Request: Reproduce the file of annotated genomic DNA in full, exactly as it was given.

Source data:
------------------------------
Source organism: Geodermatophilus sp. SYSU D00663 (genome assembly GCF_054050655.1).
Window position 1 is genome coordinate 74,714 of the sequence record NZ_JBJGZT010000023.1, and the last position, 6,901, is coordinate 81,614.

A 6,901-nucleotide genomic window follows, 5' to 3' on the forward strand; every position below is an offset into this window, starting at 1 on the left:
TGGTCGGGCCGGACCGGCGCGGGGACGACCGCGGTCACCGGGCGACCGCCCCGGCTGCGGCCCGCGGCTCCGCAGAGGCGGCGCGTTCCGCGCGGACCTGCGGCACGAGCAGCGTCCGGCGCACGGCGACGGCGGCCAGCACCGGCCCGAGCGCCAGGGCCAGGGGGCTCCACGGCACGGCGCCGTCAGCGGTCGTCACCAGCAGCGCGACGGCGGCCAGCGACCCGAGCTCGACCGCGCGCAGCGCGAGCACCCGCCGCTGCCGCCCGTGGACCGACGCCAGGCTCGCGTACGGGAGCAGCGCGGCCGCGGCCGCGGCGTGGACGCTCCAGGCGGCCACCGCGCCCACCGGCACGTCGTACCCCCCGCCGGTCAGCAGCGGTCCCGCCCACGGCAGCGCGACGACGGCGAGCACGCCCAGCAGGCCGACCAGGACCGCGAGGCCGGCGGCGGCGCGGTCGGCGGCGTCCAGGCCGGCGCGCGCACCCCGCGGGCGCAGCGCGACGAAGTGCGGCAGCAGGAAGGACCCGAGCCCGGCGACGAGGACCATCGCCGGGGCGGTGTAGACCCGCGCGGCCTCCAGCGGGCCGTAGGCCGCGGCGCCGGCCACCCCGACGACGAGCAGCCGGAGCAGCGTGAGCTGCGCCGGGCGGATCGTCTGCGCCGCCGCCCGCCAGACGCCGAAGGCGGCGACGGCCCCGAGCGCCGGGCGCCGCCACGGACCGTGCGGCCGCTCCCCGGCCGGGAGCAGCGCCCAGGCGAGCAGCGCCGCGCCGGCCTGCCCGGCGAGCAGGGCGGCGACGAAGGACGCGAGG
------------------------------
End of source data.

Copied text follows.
Source organism: Geodermatophilus sp. SYSU D00663 (genome assembly GCF_054050655.1).
Window position 1 is genome coordinate 74,714 of the sequence record NZ_JBJGZT010000023.1, and the last position, 6,901, is coordinate 81,614.

A 6,901-nucleotide genomic window follows, 5' to 3' on the forward strand; every position below is an offset into this window, starting at 1 on the left:
TGGTCGGGCCGGACCGGCGCGGGGACGACCGCGGTCACCGGGCGACCGCCCCGGCTGCGGCCCGCGGCTCCGCAGAGGCGGCGCGTTCCGCGCGGACCTGCGGCACGAGCAGCGTCCGGCGCACGGCGACGGCGGCCAGCACCGGCCCGAGCGCCAGGGCCAGGGGGCTCCACGGCACGGCGCCGTCAGCGGTCGTCACCAGCAGCGCGACGGCGGCCAGCGACCCGAGCTCGACCGCGCGCAGCGCGAGCACCCGCCGCTGCCGCCCGTGGACCGACGCCAGGCTCGCGTACGGGAGCAGCGCGGCCGCGGCCGCGGCGTGGACGCTCCAGGCGGCCACCGCGCCCACCGGCACGTCGTACCCCCCGCCGGTCAGCAGCGGTCCCGCCCACGGCAGCGCGACGACGGCGAGCACGCCCAGCAGGCCGACCAGGACCGCGAGGCCGGCGGCGGCGCGGTCGGCGGCGTCCAGGCCGGCGCGCGCACCCCGCGGGCGCAGCGCGACGAAGTGCGGCAGCAGGAAGGACCCGAGCCCGGCGACGAGGACCATCGCCGGGGCGGTGTAGACCCGCGCGGCCTCCAGCGGGCCGTAGGCCGCGGCGCCGGCCACCCCGACGACGAGCAGCCGGAGCAGCGTGAGCTGCGCCGGGCGGATCGTCTGCGCCGCCGCCCGCCAGACGCCGAAGGCGGCGACGGCCCCGAGCGCCGGGCGCCGCCACGGACCGTGCGGCCGCTCCCCGGCCGGGAGCAGCGCCCAGGCGAGCAGCGCCGCGCCGGCCTGCCCGGCGAGCAGGGCGGCGACGAAGGACGCGAGG